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Giving ma’aser ani today: here’s a half-an-orange to help you out?!


How can I actually give my ma’aser ani? It’s not really practical to find poor people each time I pick a few oranges from my tree to give them a slice.


Rabbi Moshe Bloom

This year (5781) is the sixth year in the shemita cycle, when we are supposed to give 9% of our produce to the poor (ma’aser ani).

If you pick five oranges or buy five cucumbers from a place that does not have reliable kashrut supervision, that means that a little less than half of one orange or cucumber should go to a poor person. When the produce is in your home, you can decide which poor person to give the fruit to. In practice, however, poor people will not make the effort to come for such a small amount.

While there is an obligation to verbally declare the 9% as ma’aser ani and state its location in the produce (this is an integral part of the text for separating terumot and ma’aserot), in the event that a poor person never shows up, this portion is not sacred and it is possible to eat. This is what those who don’t actually give the ma’aser ani rely on.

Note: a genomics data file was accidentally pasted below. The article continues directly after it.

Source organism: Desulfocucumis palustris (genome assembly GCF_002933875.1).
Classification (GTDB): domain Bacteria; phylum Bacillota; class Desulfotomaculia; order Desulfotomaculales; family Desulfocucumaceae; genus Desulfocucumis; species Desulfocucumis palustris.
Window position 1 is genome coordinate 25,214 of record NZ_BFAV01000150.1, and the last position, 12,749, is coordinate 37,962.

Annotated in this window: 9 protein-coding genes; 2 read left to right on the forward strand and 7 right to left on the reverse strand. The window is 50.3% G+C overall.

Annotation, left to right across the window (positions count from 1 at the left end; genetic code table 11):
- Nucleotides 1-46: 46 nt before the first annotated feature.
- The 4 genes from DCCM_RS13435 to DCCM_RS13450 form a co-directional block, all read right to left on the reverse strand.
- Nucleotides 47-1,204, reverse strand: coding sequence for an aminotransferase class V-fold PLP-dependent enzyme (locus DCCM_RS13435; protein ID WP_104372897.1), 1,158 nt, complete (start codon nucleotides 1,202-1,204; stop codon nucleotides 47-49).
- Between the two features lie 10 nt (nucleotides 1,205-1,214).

Is there a way to actually give ma’aser ani?

At Beit HaOtzar, we employ the halachic concept of makarei ani’im. Every member of Beit HaOtzar signs a contract with a tzedaka committee that all of the ma’aser ani will go to a specific poor person. The owner of the fruit lends the poor person a sum of money on an annual basis, and then every time ma’aser ani is set aside—say, half-an-orange—this half-an-orange is halachically acquired by the poor person. The poor person then returns this fruit to the owner, and then its value is detracted from the sum of the loan. At the end of the year, if the poor person still owes any money to the owner of the fruit, the debt is forgiven. In this way, we can give ma’aser ani in practice in the most mehudar fashion, without having to leave the comfort of our homes to find a poor person each time we take terumot and ma’aserot.